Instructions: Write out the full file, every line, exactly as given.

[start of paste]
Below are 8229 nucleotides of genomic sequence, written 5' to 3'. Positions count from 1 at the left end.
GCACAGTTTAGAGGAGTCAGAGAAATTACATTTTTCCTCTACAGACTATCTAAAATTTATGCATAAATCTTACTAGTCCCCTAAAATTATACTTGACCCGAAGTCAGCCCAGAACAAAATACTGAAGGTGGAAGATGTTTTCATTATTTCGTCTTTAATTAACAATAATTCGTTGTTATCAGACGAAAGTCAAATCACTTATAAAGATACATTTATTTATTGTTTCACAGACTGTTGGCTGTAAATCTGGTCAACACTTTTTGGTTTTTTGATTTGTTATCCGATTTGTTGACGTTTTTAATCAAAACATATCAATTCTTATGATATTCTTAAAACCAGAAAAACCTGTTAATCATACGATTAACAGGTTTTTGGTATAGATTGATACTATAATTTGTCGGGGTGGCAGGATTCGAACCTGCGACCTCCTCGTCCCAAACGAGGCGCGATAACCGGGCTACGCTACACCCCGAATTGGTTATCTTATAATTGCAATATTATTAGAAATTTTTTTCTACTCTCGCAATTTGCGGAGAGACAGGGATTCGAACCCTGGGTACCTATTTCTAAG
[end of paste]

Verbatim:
Below are 8229 nucleotides of genomic sequence, written 5' to 3'. Positions count from 1 at the left end.
GCACAGTTTAGAGGAGTCAGAGAAATTACATTTTTCCTCTACAGACTATCTAAAATTTATGCATAAATCTTACTAGTCCCCTAAAATTATACTTGACCCGAAGTCAGCCCAGAACAAAATACTGAAGGTGGAAGATGTTTTCATTATTTCGTCTTTAATTAACAATAATTCGTTGTTATCAGACGAAAGTCAAATCACTTATAAAGATACATTTATTTATTGTTTCACAGACTGTTGGCTGTAAATCTGGTCAACACTTTTTGGTTTTTTGATTTGTTATCCGATTTGTTGACGTTTTTAATCAAAACATATCAATTCTTATGATATTCTTAAAACCAGAAAAACCTGTTAATCATACGATTAACAGGTTTTTGGTATAGATTGATACTATAATTTGTCGGGGTGGCAGGATTCGAACCTGCGACCTCCTCGTCCCAAACGAGGCGCGATAACCGGGCTACGCTACACCCCGAATTGGTTATCTTATAATTGCAATATTATTAGAAATTTTTTTCTACTCTCGCAATTTGCGGAGAGACAGGGATTCGAACCCTGGGTACCTATTTCTAAG